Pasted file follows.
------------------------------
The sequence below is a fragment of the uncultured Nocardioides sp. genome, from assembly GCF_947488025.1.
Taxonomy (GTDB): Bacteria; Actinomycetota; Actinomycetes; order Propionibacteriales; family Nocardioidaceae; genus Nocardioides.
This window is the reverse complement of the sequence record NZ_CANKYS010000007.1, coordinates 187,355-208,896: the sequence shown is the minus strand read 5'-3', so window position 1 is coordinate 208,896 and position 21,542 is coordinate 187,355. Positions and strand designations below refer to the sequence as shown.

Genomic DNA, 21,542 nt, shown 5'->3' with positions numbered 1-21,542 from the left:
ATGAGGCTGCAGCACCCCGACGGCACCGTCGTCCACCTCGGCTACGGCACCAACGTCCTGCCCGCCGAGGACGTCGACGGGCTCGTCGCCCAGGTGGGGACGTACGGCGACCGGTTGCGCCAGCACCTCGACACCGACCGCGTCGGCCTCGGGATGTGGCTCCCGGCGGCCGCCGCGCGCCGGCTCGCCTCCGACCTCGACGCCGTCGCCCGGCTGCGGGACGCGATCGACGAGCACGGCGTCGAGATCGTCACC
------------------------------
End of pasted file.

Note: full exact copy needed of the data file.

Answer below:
The sequence below is a fragment of the uncultured Nocardioides sp. genome, from assembly GCF_947488025.1.
Taxonomy (GTDB): Bacteria; Actinomycetota; Actinomycetes; order Propionibacteriales; family Nocardioidaceae; genus Nocardioides.
This window is the reverse complement of the sequence record NZ_CANKYS010000007.1, coordinates 187,355-208,896: the sequence shown is the minus strand read 5'-3', so window position 1 is coordinate 208,896 and position 21,542 is coordinate 187,355. Positions and strand designations below refer to the sequence as shown.

Genomic DNA, 21,542 nt, shown 5'->3' with positions numbered 1-21,542 from the left:
ATGAGGCTGCAGCACCCCGACGGCACCGTCGTCCACCTCGGCTACGGCACCAACGTCCTGCCCGCCGAGGACGTCGACGGGCTCGTCGCCCAGGTGGGGACGTACGGCGACCGGTTGCGCCAGCACCTCGACACCGACCGCGTCGGCCTCGGGATGTGGCTCCCGGCGGCCGCCGCGCGCCGGCTCGCCTCCGACCTCGACGCCGTCGCCCGGCTGCGGGACGCGATCGACGAGCACGGCGTCGAGATCGTCACC